The Romanian Police Force thus became the lucky recipients of eBay-donated Internet connections, computer equipment and digital cameras.

Since the campaign began three years ago, Henley claims that eBay has helped the Romanian authorities make "several hundred arrests" related to online fraud.

"Prior to this, nobody was being arrested," he said. "At least now there is the knowledge that there is a risk associated with being involved in this fraud."

Henley is in no doubt that another country like Romania will prove attractive to online criminals, but for now is satisfied that there is no one country more problematic than another.

"The next (problematic) country will be wherever there is the same pattern--highly trained people with little opportunities to make money legitimately," he said.

Brett Winterford of ZDNet Australia reported from Sydney.

See more CNET content tagged:
Romania, fraudster, eBay Inc., Bucharest, fraud

3 comments

Join the conversation!
Add your comment
Related to Estonian DDoS wars?
I wonder if these are the same people, or types of people, who
are behind the Estonian DDoS wars of the last month or two?

I'm very glad to see eBay and PayPal sharing some of their
success stories publicly. This will help show consumers that the
Internet is not just a totally unpoliceable wild frontier.

Dave
<a class="jive-link-external" href="http://www.ironkey.com" target="_newWindow">http://www.ironkey.com</a>
Posted by Dave_IronKey (12 comments )
Reply Link Flag
Probably not
Out of internet cafes in a poorly wired town? Not enough infrastructure to support it, nor much chance of experienced people. Just a guess.
Posted by Phillep_H (497 comments )
Link Flag
who and where exaclty ?? :D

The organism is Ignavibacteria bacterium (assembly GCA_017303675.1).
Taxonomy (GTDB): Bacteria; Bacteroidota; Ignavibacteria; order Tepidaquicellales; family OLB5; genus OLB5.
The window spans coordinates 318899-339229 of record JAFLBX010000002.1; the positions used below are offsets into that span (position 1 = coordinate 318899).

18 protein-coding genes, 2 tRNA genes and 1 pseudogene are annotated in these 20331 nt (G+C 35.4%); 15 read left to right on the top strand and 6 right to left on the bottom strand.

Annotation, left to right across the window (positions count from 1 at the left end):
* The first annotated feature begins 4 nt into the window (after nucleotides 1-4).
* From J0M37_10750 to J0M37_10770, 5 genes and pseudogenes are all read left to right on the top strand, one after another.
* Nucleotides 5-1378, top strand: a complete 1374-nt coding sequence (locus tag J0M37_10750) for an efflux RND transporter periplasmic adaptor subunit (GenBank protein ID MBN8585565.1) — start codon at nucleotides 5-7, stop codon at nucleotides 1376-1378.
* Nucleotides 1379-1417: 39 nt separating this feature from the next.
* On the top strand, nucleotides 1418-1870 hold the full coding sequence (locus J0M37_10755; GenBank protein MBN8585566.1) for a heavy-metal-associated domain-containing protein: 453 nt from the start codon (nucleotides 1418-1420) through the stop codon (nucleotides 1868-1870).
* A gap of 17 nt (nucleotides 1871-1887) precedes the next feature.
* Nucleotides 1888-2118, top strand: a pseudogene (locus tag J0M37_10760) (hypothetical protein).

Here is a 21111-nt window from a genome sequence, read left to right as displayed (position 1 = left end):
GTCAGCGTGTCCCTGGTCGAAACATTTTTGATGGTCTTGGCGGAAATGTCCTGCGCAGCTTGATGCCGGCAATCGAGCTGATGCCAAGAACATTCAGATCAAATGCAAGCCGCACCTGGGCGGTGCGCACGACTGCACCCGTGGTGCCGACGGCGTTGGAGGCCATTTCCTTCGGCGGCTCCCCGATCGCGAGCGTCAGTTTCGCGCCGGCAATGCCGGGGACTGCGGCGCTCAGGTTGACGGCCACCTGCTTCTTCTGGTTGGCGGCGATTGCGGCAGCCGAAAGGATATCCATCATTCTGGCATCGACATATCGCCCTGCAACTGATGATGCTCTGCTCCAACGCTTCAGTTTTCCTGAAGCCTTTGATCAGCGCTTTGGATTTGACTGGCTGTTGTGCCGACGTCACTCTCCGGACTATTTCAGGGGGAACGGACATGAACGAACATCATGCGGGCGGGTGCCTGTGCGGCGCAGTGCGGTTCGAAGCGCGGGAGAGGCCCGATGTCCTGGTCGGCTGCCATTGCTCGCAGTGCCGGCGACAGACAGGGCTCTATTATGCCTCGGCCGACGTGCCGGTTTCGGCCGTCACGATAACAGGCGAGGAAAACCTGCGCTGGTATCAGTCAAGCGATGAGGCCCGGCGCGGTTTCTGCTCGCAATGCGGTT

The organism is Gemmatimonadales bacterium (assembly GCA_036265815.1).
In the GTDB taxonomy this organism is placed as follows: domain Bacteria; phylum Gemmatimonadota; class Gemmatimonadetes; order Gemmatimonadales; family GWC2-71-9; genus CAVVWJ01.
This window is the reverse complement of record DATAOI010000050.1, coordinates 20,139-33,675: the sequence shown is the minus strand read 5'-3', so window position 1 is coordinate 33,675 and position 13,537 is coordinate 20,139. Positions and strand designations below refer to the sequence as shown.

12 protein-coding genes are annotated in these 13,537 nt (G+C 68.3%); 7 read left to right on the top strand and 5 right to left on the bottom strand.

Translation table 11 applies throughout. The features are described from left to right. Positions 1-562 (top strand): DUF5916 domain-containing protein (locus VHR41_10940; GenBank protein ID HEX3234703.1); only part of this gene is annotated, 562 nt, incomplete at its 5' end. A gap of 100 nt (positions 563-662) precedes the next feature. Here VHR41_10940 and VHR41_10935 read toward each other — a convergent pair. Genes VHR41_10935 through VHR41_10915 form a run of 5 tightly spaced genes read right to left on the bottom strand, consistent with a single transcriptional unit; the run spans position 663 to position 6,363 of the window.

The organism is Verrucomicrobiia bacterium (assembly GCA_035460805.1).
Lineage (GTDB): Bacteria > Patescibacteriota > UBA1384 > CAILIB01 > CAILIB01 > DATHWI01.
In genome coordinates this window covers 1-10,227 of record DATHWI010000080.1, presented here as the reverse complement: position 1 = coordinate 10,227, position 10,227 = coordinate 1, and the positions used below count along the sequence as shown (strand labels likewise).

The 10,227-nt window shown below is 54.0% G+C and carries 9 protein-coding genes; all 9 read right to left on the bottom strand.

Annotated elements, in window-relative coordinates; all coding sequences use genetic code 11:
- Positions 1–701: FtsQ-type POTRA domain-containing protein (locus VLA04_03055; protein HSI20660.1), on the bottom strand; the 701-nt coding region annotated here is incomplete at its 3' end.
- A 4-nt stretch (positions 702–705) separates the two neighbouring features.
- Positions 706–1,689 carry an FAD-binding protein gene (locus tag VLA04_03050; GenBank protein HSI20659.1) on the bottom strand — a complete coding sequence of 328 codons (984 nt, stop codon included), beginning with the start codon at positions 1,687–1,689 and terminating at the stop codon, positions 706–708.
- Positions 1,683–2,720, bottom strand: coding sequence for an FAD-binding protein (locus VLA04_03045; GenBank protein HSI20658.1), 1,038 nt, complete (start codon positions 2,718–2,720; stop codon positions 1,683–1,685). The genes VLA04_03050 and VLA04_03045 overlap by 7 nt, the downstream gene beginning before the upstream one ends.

hi Brett,
for sure, the fight against cybercrime here is not taken that seriously. by far! :) but what i find more disturbing is that all over the news, these reports and actions, seem to have no real target! i mean, this is a very precise 'industry', where you can give names and locations (IPs). we never see/hear these!! only that there are hundreds of arrests in hundreds of locations... but who exactly and where???
let me give you a glimpse of what's going on:
the fight against these hackers is so unorganized and chaotic, that is blows your mind! Pls tell Mr Matt Henley, that they got the wrong people if they were searching in internet cafes :)). For every 100 arrests, they give a name to the public? And what about the location, town, provider? Or, are they arresting guys for downloading mp3s and movies -and then selling them on the black market- charging them with everything the authorities have in mind? :)) Here the outcome of a campaign is not as important as the political campaign of the authorities, trying to ?buy? the votes and popularity, thru mass-media and news. So as long as the population sees on TV that they are working, and they have the americans on their side, it doesn?t really matter who they blame, catch, or arrest! Think about that!
I am not saying that selling downloads mp3s is just fine, I?m just saying that things in romania are not always as the big companies say they are! My main concern is that instead of improving their security, and gaps, they prefer to blame a country or community, with no real evidences, names, towns, etc?
Posted by durox_cj (18 comments )
Reply Link Flag
 

Join the conversation

Add your comment

The posting of advertisements, profanity, or personal attacks is prohibited. Click here to review our Terms of Use.

What's Hot

Discussions

Shared

RSS Feeds

Add headlines from CNET News to your homepage or feedreader.